2/5/20

Poetry| Dipak Barkhade


Source: http://www.brambedkar.in/


(1)

Mother’s Saat 

My mother lived 
in the railway colony 
of Surat city.
She got married and 
came to live 
in the village of Selamba.
My mother saw
Grand-mother sitting 
in the shop 
everyday. 
She learnt 
to use katiyar, amboor, 
raapi, saat, 
and the nails
one day. 
Since then, 
I hear the noise
of saat striking 
the tiny dark nails 
in the hard leather chappals 
like the jolts
of an earthquake. 
The more I age
the more the nails pierce
into my soul. 
I ask my mother 
to continue her saat
no more. 
But she is 
stubborn 
not to stop it
anymore. 
I ask my mother 
Why? 
My mother passes me 
a smile 
of victory 
which is lost
in the history 
of love, labour and life.
Note: saat (an iron hammer in round vertical shape), katiyar (a needle to sew the broken part back to the slipper), amboor (nail clipper) raapi (a cutter) 


(2)

Ramai 

Learn how to love 
from Ramai.
She met
Baba saheb under 
a raining sky. 
Since then, 
To Baba saheb
She truly stood by. 
Both faced 
the challenge of sky.
Both pained 
seeing the fall
of the womb.
Both struggled 
to ensure the seasons 
of humanity bloom. 

Note: Baba saheb (Dr. B.R. Ambedkar), Ramai (the wife of Dr. B.R. Ambedkar and mother of the oppressed of caste)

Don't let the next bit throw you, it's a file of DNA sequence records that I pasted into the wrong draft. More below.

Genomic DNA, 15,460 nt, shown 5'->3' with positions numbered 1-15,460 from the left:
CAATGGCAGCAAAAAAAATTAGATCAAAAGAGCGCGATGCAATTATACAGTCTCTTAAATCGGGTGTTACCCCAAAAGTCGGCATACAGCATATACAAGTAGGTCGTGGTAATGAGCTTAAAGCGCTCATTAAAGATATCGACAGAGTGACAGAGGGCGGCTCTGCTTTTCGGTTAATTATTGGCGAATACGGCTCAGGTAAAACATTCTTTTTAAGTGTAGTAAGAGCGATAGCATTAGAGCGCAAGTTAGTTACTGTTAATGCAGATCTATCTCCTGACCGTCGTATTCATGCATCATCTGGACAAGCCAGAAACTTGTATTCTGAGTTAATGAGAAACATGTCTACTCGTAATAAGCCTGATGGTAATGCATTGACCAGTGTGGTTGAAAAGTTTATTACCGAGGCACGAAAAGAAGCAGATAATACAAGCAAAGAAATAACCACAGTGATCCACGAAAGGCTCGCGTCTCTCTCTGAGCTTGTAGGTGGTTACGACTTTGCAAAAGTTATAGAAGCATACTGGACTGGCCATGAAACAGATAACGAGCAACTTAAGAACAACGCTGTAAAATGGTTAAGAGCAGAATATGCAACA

(3)

The Odour 

I did not see my mother at first.  
I had felt the odour 
near her breasts.
A new born,
I grew up 
on her milk and left
for the city
where I shared the colours 
with the upper-caste friends.
The colours had obscured 
the taste of milk
I had sucked 
on the breasts 
like a blossom of the breeze. 
But the long seated odour 
always beckon me.
Once, 
I went home back 
in the village and 
heard what 
Mr. Bhanu Luhar 
had reported:
“your mother tried
to arrange the chappals
on the iron rod
in the foot-wear shop.
Unable to take her hands 
to the uneven heights
She fell off
the stand.”
The glass of my eyes are 
shattered 
with the memory 
of imaginary fall
Though influenced by the colours
of city, 
I come back 
to my self-consciousness 
in angst 
again and again. 



(4)

The Taste of Roti

Both Ratilal and
Motilal had melted 
the cow fat 
in a tomb yard 
of the village.
They survived 
against starvation and 
protected their sister, Shanti 
from the upper-castes.
They heard 
they were 
the reserved castes. 
They day 
they became officers
they fed roti 
to their posterity. 
They did not know
the roti would 
swallow the past
in the love 
of taste. 
Today, 
the posterity roam
in the city 
clueless
of identity 
the ancestors shared. 


(5)

A Loss of Silver Bangles

Mother sold 
the grand-mother’s silver bangles
to the gold-smith
of Selamba. 
The eclipse 
of identity 
She herself had 
experienced. 
But she failed 
to grasp it. 
Mother was compelled 
to imitate the upper-caste norms.
She was restless 
to make money and
feed her children 
a future bereft
of her indigenous culture
until she saw
her children writing 
the songs 
of revolt. 


(6)

Dalit Mothers

All struggle 
in the search of streams.
The Dalit mothers 
store morsels
of hope
in the language 
of dreams. 
They have wept, laughed 
and danced 
with the mothers 
of the water, the forest and 
the earth 
of mankind. 
They share 
common dreams
in the indigenous stream. 
They embody 
a culture
evolving from the toil 
of day and night. 
They represent 
a path 
moving to the light.

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